Top Barn, Worcester
GCN commentators tell us that cross’ racers “love the mud”. This is not true. In reality cross’ fans love watching cross’ racers torture themselves in the mud. This line is used simply to justify their unlikely form of masochism. Cross’ racers do however respect, fear, examine, classify and, most importantly, discuss the mud. It is perhaps second only to the pressure and choice of tyre on the list of CX talking points.
So it was, that, as we arrived in Worcester under leaden skies on a bitterly cold Sunday, 28-Nov-2021 for the West Midlands Regional CX Championships (and round 11 of the West Midlands Cyclocross League), chat among the rides was of mud and the role it would play on the day. This meant every conceivable meteoric permeation was considered, every line forensically examined and choice of tyres and pressures agonised over. Consensus was a course that was slippery, but not too much, ride-able and reasonably fast, further improved from previous rounds and overall well received. Hopes were high of remaining upright and staying competitive for the duration: provided the pressures were right, the weather stayed dry and the lines were good.
With every layer available in the kit bag donned to beat the cold, course practice began. Tips were passed on from those who had ridden earlier and technique carefully honed. Efforts were moderated; enough to warm up and test the trickier sections at race pace but not too much to risk the tank being anything but full for the race. A few precious minutes of moving to keep warm were then sacrificed to watch the ladies riding in anger. With the white, red and blue of national champion, Harriet Harnden, at the front of the field this was judged to be worth risking for a lesson on the optimal line through one of the most crucial early off-camber corners. Her cautious display did nothing to reassure.
Gels, bananas and bars were finished. Tyres were checked, tweaked, rechecked and tweaked again. Riders rolled down to the start. The slowly circling crowd gradually grew and the conversation began to fade as thoughts turned fully to the job at hand. Gridding was quick and business like with warm-up gear bagged and deposited to one side. The briefing was succinct and then it was time. Countdown from a minute. Then 30 seconds, all eyes front, bodies tense, focus laser-like. The whistle went and for a moment time slows down as we begin, turn the first pedal stroke and clip-in. And then we are racing.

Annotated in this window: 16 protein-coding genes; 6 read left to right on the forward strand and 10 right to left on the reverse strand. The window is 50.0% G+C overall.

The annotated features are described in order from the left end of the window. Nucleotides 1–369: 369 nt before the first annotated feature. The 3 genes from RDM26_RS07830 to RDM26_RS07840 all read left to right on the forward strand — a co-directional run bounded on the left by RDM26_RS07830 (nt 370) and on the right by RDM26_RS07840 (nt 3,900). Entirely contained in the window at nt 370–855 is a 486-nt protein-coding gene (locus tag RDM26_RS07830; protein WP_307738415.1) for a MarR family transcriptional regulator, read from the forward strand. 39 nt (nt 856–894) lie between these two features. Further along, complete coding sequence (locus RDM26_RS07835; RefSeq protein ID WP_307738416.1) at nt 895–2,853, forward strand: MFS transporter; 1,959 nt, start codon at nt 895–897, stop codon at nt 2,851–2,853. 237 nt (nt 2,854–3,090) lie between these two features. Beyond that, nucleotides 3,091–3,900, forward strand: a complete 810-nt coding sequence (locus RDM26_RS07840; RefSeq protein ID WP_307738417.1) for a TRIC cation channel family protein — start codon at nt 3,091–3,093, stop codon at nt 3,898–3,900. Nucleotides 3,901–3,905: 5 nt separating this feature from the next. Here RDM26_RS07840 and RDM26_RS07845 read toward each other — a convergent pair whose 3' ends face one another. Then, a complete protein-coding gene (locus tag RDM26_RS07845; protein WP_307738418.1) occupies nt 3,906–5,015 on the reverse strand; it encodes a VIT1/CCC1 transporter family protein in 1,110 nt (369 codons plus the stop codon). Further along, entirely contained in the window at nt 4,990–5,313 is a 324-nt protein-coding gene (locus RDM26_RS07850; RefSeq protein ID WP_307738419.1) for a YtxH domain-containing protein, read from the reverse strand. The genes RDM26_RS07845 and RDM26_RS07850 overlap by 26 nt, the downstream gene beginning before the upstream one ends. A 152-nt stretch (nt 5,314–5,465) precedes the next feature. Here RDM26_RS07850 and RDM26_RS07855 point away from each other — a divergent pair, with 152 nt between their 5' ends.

The pace was fierce from the off. My start as good as I could have hoped with a few places made up early on. Adrenaline was coursing and it was full gas shoulder to shoulder through the first few corners to hold position. On the pedals, off the pedals, concentrate, line, go again. Matches were being burnt like there was a limitless supply. No matter, go all in and hold on until things calmed down 1-2 laps in then recover and consolidate. Plenty of time to move up later.
Only things didn’t calm down. That particular memo it would seem never made it beyond me. Everyone had arrived with purpose and no one was taking prisoners.
As we passed the grid for the second time I realised that, to mis-quote Tom Jorden from Top Gun, “my ego was writing cheques my body couldn’t cash”. The heart rate on the Garmin was off the scale and the legs were on fire. It was time for a reality check. I eased off, slightly. As every muscle in my body breathed a collective sigh of relief the wheels ahead started, slowly, to slip away.